My intentions for the site are to use it as a public domain commonplace book - posting links, comments, discoveries, questions and answers about the things that interest me. These things include the Christian faith; God, Jesus and the Holy Spirit; Bible software; photography; coffee (roasting, preparing and drinking; fountain pens (and inks, nibs, paper and legible writing); bullet journalling and disc-bound notebooks; and computers.
My thoughts are to run it as a simple blog-style site with the most recent content at the top and some sort of archive or search facility and category or tag function.1
After pondering a few different content management systems (CMS) I decided I wanted a flat file CMS. The main rationale is that content is stored, managed and accessed in folders and files rather than a database. I like the simplicity and clarity of that! In theory it should be quicker to serve pages and also means I can create and edit content with a simple text editor rather than requiring some database and admin/access panel.
- Grav saves posts in markdown format and compiles and serves them (if those are the correct terms) when the page is accessed on the domain.
- Jekyll and Hugo both prepare and save the final pages (in html format) so they are theoretically quicker than Grav to display the same page.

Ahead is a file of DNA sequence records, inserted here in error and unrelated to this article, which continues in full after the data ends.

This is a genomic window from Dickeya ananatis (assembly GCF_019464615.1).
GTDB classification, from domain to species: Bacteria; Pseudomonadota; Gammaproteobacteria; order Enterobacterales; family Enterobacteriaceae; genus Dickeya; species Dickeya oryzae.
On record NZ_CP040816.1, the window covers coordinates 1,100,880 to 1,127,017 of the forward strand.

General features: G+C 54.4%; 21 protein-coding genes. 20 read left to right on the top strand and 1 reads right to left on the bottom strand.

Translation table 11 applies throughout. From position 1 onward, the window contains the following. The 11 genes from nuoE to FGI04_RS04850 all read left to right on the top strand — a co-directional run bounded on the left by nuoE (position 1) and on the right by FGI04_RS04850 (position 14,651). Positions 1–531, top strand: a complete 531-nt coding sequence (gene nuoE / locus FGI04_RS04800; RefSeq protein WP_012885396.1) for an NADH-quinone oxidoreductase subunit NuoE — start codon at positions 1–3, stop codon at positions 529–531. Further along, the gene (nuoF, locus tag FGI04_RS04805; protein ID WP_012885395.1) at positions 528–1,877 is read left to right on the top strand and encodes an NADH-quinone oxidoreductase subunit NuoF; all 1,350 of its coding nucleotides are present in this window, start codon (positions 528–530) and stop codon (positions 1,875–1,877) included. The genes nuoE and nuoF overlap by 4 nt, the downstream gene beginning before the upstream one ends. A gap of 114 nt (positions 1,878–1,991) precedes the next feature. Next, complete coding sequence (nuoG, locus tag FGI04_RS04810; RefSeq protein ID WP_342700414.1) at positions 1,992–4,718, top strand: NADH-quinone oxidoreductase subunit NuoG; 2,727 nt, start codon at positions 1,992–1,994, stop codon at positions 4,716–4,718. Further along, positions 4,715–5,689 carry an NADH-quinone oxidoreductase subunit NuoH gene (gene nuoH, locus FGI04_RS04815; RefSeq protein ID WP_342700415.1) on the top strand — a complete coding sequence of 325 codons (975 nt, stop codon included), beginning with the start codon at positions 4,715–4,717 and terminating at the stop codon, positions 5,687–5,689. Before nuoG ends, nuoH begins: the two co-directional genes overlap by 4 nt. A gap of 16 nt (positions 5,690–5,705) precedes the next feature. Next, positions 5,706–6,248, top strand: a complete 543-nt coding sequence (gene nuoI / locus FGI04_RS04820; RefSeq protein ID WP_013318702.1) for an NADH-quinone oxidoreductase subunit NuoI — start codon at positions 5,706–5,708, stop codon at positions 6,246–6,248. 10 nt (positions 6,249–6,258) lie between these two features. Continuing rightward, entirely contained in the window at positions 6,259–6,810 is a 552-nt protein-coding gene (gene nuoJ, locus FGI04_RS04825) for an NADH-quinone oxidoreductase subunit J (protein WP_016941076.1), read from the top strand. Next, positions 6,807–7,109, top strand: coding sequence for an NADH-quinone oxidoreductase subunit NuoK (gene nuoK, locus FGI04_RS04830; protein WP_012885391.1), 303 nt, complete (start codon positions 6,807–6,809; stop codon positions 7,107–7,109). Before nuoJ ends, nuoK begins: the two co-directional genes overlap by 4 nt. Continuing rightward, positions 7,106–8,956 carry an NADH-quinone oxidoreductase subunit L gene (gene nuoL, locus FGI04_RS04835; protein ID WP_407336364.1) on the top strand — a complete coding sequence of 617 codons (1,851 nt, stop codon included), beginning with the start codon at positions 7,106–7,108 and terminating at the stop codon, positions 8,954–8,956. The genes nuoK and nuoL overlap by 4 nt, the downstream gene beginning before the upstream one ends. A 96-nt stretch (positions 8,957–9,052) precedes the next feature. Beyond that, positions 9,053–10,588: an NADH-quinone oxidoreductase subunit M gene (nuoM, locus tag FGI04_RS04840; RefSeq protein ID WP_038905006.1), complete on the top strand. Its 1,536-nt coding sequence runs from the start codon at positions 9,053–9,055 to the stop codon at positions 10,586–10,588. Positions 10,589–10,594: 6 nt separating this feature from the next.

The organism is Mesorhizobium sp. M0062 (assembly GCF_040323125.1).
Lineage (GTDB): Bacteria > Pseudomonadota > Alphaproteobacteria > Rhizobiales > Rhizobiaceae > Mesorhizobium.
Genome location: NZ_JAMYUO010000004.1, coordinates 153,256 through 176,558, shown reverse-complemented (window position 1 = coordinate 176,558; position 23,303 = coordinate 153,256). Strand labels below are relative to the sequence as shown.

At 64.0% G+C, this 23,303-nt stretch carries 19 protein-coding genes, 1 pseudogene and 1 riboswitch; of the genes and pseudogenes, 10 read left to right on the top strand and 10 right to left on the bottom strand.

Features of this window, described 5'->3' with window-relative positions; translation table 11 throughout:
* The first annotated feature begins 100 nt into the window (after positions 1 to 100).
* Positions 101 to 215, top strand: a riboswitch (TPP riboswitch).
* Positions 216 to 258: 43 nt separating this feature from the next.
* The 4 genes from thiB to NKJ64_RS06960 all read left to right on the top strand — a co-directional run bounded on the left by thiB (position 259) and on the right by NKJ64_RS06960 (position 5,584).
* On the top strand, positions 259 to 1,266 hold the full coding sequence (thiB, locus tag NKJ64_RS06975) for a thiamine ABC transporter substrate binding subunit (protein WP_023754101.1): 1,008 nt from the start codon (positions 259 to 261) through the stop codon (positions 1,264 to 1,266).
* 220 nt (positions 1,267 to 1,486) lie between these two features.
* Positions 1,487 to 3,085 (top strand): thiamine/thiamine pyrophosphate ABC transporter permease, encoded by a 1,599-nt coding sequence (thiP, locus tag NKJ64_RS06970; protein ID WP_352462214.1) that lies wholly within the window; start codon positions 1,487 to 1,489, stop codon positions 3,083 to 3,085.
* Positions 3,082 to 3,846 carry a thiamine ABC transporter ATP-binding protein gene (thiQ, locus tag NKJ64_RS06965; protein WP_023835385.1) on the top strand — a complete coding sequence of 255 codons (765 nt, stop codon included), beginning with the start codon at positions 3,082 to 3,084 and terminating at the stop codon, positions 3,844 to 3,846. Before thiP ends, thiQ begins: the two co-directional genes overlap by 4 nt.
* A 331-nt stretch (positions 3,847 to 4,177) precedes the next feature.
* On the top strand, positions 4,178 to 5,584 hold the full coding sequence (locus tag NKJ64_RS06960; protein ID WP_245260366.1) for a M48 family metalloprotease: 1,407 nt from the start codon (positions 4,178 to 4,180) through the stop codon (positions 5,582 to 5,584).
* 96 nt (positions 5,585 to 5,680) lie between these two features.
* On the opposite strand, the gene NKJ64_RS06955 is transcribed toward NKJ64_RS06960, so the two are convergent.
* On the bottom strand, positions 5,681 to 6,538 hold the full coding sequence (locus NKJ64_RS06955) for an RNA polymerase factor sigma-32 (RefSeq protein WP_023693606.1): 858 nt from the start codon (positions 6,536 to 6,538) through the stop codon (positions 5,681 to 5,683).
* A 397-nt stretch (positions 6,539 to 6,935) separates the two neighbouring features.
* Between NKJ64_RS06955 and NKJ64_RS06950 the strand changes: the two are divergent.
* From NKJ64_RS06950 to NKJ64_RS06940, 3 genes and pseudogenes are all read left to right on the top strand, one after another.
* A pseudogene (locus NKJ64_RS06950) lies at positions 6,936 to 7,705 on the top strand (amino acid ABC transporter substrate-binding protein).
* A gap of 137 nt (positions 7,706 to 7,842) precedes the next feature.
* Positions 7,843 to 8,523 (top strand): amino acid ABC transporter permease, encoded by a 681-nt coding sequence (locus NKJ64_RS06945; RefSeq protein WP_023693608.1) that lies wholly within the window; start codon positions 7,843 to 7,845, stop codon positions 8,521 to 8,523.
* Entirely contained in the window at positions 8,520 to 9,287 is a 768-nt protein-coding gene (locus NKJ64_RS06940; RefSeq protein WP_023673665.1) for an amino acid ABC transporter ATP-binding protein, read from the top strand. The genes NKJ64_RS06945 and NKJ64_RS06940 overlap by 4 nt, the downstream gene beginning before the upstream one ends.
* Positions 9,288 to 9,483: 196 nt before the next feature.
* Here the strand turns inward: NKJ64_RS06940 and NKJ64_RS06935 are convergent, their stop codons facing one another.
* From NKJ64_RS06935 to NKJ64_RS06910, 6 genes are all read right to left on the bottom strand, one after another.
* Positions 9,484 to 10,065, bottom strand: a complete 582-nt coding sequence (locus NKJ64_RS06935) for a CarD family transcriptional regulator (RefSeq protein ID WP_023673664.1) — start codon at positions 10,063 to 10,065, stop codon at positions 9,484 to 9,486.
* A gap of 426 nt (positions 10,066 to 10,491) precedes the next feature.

- Grav runs on the server/domain whereas Jekyll and Grav can be kept offline and only the completed pages copied to the server.
- Hugo is multi-platform whereas Jekyll is Linux, Unix and macOS-based. I realise the difference is “Windows”, but I have access to two Windows-based machines in addition to Linux-based so having an application that can operate on Windows is a plus.
- Hugo is a single, self-contained application whereas Jekyll has dependencies.
- The Hugo site and documentation is much clearer than Jekyll’s.
I’ve opted for Hugo at this stage. The site is stored locally (backed up to megasync) and copied to my domain using rsync over ssh.
The word egeiro is a Greek word that means to raise up, to arise, to revive, to lift. I first came across the word around 15 years ago and it has always held some appeal to me since.
Male. Australian. Christian. Husband. Father. Grandfather. [Son.] Sibling. [Employee.] Home owner. Car owner. Fountain pen wielder. Coffee roaster/brewer/drinker. Reader.
or both ↩︎